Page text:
popup = "#{calendarBean.popup}"   
            datePattern = "#{calendar.pattern}"   
            style = "width:200px">
         </rich:calendar>   
      </h:form> 
   </h:body>
   
</html>              

We need to create another class called “calendarBean.java” in order to hold all the calendar values such as Date, Locale, Date Pattern, etc. Following is the code for “calendarBean.java”.

import java.text.DateFormat; 
import java.util.Date; 
import java.util.Locale; 
  
import javax.faces.event.ValueChangeEvent; 
  
public class CalendarBean { 
   private static final String[] WEEK_DAY_LABELS = new String[] { 
      "Sun *", "Mon +", "Tue +", "Wed +", "Thu +", "Fri +", "Sat *" }; 
   
   private Locale locale; 
   private boolean popup; 
   private boolean readonly; 
   private boolean showInput; 
   private boolean enableManualInput;     
   private String pattern; 
   private Date currentDate; 
   private Date selectedDate; 
   private String jointPoint; 
   private String direction; 
   private String boundary; 
   private boolean useCustomDayLabels; 
  
   public Locale getLocale() { 
      return locale; 
   }
   public void setLocale(Locale locale) { 
      this.locale = locale; 
   } 
   public boolean isPopup() { 
      return popup; 
   } 
   public void setPopup(boolean popup) { 
      this.popup = popup; 
   } 
   public String getPattern() { 
      return pattern; 
   } 
   public void setPattern(String pattern) { 
      this.pattern = pattern; 
   } 
   public CalendarBean() { 
      locale = Locale.US; 
      popup = true; 
      pattern = "MMM d, yyyy"; 
      jointPoint = "bottomleft"; 
      direction = "bottomright"; 
      readonly = true; 
      enableManualInput = false; 
      showInput = true; 
      boundary = "inactive"; 
   } 
   public boolean isShowInput() { 
      return showInput;
   } 
   public void setShowInput(boolean showInput) { 
      this.showInput = showInput; 
   } 
   public boolean isEnableManualInput() { 
      return enableManualInput; 
   } 
   public void setEnableManualInput(boolean enableManualInput) { 
      this.enableManualInput = enableManualInput; 
   } 
   public boolean isReadonly() { 
      return readonly; 
   } 
   public void setReadonly(boolean readonly) { 
      this.readonly = readonly; 
   } 
   public void selectLocale(ValueChangeEvent event) { 
      String tLocale = (String) event.getNewValue(); 
      if (tLocale != null) { 
         String lang = tLocale.substring(0, 2); 
         String country = tLocale.substring(3); 
         locale = new Locale(lang, country, ""); 
      } 
   } 
   public boolean isUseCustomDayLabels() { 
      return useCustomDayLabels; 
   } 
   public void setUseCustomDayLabels(boolean useCustomDayLabels) { 
      this.useCustomDayLabels = useCustomDayLabels; 
   } 
   public Object getWeekDayLabelsShort() {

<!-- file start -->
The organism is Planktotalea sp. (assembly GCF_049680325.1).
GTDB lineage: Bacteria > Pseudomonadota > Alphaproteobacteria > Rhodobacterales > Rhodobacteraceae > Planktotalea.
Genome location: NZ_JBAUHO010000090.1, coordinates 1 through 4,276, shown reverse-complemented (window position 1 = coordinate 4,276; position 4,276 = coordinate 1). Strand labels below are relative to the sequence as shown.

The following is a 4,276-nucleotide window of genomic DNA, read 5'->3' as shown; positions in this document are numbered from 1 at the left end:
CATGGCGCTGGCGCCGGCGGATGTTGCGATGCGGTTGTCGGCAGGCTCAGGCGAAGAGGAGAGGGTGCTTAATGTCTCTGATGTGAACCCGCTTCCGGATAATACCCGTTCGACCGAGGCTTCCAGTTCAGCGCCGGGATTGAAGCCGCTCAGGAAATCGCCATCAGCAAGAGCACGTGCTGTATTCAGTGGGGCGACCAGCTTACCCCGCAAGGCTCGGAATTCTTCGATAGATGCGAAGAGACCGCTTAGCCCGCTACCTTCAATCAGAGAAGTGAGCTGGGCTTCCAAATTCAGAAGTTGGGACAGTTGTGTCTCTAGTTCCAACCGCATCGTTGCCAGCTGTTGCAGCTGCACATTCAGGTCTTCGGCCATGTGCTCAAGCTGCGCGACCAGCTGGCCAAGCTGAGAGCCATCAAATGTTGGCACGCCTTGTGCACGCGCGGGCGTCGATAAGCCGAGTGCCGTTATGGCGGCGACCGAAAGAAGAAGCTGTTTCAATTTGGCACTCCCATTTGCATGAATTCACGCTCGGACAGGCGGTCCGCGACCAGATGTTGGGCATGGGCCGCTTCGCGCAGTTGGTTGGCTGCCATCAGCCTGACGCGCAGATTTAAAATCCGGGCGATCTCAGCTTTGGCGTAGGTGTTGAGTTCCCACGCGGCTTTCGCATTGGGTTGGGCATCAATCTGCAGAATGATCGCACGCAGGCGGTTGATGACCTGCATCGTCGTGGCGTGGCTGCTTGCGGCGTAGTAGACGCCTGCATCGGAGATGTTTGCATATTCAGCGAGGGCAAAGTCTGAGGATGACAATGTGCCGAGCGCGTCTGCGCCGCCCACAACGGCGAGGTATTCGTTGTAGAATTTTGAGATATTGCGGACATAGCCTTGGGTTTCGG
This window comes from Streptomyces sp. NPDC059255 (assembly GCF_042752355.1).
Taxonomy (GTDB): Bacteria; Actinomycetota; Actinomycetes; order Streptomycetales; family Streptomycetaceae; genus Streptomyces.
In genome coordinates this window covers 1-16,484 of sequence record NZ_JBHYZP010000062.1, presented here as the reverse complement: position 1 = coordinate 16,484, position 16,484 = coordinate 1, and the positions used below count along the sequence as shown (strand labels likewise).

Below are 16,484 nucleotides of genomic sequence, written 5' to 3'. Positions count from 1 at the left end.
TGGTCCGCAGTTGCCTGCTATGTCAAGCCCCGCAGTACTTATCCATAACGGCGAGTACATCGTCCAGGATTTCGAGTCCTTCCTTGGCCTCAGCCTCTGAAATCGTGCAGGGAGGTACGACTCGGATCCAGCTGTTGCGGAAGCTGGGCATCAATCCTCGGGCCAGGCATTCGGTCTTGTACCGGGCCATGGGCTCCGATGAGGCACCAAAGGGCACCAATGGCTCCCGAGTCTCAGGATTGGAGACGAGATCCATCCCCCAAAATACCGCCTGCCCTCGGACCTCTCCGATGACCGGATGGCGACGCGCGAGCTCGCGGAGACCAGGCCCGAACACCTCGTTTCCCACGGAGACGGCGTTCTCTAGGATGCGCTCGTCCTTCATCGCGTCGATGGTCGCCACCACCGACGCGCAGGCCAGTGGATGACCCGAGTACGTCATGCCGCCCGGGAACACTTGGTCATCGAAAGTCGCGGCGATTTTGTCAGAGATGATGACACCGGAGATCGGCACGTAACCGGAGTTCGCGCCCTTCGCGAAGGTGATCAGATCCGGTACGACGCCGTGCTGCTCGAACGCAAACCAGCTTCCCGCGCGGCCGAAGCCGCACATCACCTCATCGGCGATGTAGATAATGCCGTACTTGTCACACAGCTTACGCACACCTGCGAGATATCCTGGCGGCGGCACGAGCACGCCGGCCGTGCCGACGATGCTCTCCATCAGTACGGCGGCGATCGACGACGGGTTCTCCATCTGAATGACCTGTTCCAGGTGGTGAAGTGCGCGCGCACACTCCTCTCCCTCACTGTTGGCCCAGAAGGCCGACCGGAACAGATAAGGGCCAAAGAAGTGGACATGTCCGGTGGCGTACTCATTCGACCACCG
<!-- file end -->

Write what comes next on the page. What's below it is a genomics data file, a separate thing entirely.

if (isUseCustomDayLabels()) { 
         return WEEK_DAY_LABELS; 
      } else { 
         return null; 
      } 
   } 
   public String getCurrentDateAsText() { 
      Date currentDate = getCurrentDate(); 
      if (currentDate ! =  null) { 
         return DateFormat.getDateInstance(DateFormat.FULL).format(currentDate); 
      } 
      return null; 
   } 
   public Date getCurrentDate() { 
      return currentDate; 
   } 
   public void setCurrentDate(Date currentDate) { 
      this.currentDate = currentDate; 
   } 
   public Date getSelectedDate() { 
      return selectedDate; 
   } 
   public void setSelectedDate(Date selectedDate) { 
      this.selectedDate = selectedDate; 
   } 
   public String getJointPoint() { 
      return jointPoint; 
   } 
   public void setJointPoint(String jointPoint) { 
      this.jointPoint = jointPoint; 
   } 
   public void selectJointPoint(ValueChangeEvent event) { 
      jointPoint = (String) event.getNewValue(); 
   } 
   public String getDirection() { 
      return direction; 
   } 
   public void setDirection(String direction) { 
      this.direction = direction; 
   } 
   public void selectDirection(ValueChangeEvent event) { 
      direction = (String) event.getNewValue(); 
   } 
   public String getBoundary() { 
      return boundary; 
   } 
   public void setBoundary(String boundary) { 
      this.boundary = boundary; 
   } 
} 

The above piece of code will generate the following output in the browser.

Calender Example

<rich:InputNumberSpinner>

This tag helps the developer to create a spinner to populate an instance of a bean. Following is an example that will help you understand the Spinner tag in detail. Please create a separate xhtml file and named it as “InputNumberSpinner.xhtml” and place the following code inside it.

<?xml version = "1.0" encoding = "UTF-8"?> 
<!DOCTYPE html> 
<html xmlns = "http://www.w3.org/1999/xhtml"   
   xmlns:h = "http://java.sun.com/jsf/html"   
   xmlns:f = "http://java.sun.com/jsf/core"   
   xmlns:ui = "http://java.sun.com/jsf/facelets"   
   xmlns:a4j = "http://richfaces.org/a4j"   
   xmlns:rich = "http://richfaces.org/rich"> 
   
   <h:head> 
      <title>Number Slider Example</title> 
   </h:head>
   
   <h:body> 
      <h:form>